In their own words: Fam­ily, friends re­call blast

One year ago, Al­len­town man killed him­self, tod­dler son, neigh­bor in ex­plo­sion

The Morning Call - - FRONT PAGE - By Manuel Gamiz Jr.

It’s been a year since a car ex­plo­sion det­o­nated by Ja­cob Sch­moyer, 26, de­stroyed two fam­i­lies and shook Cen­ter City Al­len­town. The blast ended the lives of Sch­moyer, his 2-year-old son, JJ, and David H. Hall­man, of Al­len­town.

Here’s how the events of Sept. 29, 2018, af­fected the lives of their fam­ily mem­bers and friends, in their own words:

David E. Hall­man, son of vic­tim David H. Hall­man Can you de­scribe your fa­ther?

He was a free-spir­ited per­son who went around and loved en­joy­ing his mu­sic and his dog. He loved the nightlife on the week­ends, al­ways out par­ty­ing and danc­ing ev­ery Satur­day as far as I can re­mem­ber. He was a ma­chin­ist at Sarco [in Eas­ton] for a long time and then tran­si­tioned to Vic­taulic [in Forks Town­ship] and had a lot of other jobs. He fi­nally started to re­tire at the be­gin­ning of last year.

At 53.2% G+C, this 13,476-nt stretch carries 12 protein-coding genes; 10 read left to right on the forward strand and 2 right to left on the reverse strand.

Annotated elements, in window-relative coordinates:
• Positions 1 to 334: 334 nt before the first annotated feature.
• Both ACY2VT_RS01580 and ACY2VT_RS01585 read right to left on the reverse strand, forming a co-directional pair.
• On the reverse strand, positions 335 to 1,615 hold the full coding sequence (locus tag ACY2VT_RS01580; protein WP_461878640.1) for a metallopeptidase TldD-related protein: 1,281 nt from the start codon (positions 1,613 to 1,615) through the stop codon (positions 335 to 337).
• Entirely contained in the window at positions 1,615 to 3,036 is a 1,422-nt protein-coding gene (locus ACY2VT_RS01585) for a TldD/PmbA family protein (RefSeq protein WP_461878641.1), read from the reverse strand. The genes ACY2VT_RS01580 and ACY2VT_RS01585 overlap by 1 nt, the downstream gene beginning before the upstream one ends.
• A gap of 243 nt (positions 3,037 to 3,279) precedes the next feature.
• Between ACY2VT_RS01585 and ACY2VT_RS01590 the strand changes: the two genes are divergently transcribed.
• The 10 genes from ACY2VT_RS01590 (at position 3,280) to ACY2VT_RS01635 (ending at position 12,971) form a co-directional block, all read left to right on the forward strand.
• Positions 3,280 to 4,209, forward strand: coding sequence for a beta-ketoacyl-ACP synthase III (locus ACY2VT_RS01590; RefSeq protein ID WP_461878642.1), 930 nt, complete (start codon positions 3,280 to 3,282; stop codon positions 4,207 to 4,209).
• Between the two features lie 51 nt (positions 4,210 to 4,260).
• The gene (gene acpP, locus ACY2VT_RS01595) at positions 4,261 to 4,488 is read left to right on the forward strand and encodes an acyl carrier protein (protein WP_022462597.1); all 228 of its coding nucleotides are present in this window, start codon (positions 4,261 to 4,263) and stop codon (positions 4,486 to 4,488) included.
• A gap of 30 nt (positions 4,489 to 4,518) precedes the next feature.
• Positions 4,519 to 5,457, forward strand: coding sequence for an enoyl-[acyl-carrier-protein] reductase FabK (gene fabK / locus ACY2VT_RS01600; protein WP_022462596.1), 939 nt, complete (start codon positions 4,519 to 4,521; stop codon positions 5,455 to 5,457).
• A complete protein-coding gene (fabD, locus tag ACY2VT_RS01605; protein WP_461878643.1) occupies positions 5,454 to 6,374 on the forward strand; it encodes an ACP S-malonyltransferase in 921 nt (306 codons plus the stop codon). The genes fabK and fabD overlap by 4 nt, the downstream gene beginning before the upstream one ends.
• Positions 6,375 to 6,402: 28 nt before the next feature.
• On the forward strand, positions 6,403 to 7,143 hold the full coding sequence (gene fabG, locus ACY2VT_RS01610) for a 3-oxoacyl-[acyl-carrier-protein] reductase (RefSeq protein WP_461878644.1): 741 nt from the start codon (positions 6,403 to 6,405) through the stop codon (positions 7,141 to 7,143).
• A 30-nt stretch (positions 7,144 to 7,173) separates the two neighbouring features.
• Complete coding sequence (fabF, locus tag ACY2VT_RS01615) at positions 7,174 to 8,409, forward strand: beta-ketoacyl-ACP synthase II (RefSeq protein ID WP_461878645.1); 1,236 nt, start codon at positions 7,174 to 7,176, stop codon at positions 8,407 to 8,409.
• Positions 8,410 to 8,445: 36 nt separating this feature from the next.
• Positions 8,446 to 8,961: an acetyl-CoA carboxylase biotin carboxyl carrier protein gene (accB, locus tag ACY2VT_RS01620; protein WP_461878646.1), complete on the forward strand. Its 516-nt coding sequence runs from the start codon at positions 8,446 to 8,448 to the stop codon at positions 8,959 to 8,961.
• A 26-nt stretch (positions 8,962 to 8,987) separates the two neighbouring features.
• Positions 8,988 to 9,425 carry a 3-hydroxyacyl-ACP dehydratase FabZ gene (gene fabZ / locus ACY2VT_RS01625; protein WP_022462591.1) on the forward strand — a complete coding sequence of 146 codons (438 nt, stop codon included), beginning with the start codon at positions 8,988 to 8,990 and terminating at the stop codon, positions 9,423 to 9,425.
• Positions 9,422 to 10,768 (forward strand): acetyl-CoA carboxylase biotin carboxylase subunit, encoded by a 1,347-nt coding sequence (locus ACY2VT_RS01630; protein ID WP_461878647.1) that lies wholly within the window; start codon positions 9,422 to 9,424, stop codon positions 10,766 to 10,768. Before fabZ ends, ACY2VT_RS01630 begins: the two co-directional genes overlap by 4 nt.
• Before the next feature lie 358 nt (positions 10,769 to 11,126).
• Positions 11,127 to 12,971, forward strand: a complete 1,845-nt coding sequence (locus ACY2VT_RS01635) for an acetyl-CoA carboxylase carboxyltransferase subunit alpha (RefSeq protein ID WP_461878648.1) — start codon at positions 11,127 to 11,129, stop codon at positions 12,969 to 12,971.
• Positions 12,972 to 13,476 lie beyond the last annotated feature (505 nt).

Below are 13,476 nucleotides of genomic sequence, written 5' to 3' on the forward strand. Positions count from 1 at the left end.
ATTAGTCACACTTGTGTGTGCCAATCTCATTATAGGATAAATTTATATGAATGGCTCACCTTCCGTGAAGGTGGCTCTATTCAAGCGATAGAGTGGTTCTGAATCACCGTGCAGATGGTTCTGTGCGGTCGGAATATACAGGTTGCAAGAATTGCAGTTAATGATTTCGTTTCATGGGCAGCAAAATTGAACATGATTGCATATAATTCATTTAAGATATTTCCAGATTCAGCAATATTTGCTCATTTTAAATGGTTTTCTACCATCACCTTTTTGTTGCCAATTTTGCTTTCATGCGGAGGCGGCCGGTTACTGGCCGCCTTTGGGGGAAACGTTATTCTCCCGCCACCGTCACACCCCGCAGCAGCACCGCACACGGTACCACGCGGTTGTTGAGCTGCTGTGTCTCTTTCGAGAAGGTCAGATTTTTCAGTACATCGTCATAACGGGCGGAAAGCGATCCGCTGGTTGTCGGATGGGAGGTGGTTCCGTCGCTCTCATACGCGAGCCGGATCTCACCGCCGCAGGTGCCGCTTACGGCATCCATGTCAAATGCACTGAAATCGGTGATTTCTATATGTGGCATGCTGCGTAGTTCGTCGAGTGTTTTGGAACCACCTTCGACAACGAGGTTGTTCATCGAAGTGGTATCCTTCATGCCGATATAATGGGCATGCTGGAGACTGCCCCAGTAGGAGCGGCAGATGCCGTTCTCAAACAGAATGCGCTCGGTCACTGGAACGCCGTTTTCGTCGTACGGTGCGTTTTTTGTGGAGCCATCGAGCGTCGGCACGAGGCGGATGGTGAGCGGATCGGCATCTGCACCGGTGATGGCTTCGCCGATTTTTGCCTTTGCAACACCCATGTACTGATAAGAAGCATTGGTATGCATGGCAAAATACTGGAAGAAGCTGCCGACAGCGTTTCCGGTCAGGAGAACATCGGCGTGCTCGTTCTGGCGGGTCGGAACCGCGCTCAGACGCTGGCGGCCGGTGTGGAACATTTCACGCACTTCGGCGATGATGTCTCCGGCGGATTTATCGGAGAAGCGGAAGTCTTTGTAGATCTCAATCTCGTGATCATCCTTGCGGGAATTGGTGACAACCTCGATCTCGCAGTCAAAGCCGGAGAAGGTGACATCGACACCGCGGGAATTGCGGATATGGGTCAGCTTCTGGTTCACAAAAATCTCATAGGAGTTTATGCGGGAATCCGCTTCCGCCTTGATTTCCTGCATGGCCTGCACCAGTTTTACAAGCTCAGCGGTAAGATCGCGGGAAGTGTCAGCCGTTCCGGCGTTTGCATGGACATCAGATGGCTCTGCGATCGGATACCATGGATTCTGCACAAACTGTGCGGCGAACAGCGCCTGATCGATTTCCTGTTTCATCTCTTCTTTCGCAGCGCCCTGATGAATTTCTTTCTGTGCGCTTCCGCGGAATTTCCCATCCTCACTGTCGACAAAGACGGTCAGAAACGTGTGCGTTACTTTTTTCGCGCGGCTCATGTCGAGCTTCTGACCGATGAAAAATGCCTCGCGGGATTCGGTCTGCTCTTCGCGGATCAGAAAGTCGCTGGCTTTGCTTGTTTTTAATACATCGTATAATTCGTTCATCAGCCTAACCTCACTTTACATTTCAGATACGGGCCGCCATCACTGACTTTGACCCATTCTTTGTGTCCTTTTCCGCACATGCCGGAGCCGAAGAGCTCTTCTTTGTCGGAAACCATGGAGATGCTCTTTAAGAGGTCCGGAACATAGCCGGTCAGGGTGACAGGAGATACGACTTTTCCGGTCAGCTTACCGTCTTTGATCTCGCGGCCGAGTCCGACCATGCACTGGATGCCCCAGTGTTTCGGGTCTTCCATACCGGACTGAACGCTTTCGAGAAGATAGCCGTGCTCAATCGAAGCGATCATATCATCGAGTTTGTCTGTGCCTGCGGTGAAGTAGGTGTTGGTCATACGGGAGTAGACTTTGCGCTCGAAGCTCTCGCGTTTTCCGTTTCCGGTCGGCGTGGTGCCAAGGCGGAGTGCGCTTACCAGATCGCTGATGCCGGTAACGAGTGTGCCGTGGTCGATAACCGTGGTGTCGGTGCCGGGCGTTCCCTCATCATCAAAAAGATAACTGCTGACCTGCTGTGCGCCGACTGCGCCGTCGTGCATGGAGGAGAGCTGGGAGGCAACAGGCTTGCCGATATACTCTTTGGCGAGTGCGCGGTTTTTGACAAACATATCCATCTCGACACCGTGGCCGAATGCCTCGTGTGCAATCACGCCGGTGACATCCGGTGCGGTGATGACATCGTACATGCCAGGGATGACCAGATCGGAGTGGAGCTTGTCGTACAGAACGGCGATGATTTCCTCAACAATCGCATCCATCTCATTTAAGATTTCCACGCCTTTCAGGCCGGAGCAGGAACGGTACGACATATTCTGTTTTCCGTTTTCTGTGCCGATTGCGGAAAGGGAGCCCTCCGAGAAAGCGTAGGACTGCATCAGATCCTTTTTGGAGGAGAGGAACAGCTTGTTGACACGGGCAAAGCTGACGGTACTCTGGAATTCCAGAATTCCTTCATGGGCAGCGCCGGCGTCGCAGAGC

Can you tell us about his dog, Skippy?

She was 14 and 4 months. Any­where he went, she went. That dog was his life, that was his ev­ery­thing. I al­ways joked that dog gets bet­ter treat­ment than I do. He had pho­tos of Skippy in his whole house.

When was the last time you heard from your dad?

Un­for­tu­nately, he called me that Satur­day. I never an­swered the phone. I sort of re­gret that, usu­ally when he calls you, he talks your ear off for a half-hour or so.

I al­ways think, man, if I would have an­swered the phone. Was my dad go­ing to try to come over for din­ner that night? He al­ways called and said, “Hey, got any­thing for din­ner?” I sort of kick

my­self. I should have just an­swered the phone, maybe he wanted to come over for din­ner, maybe.

When did you hear about the ex­plo­sion?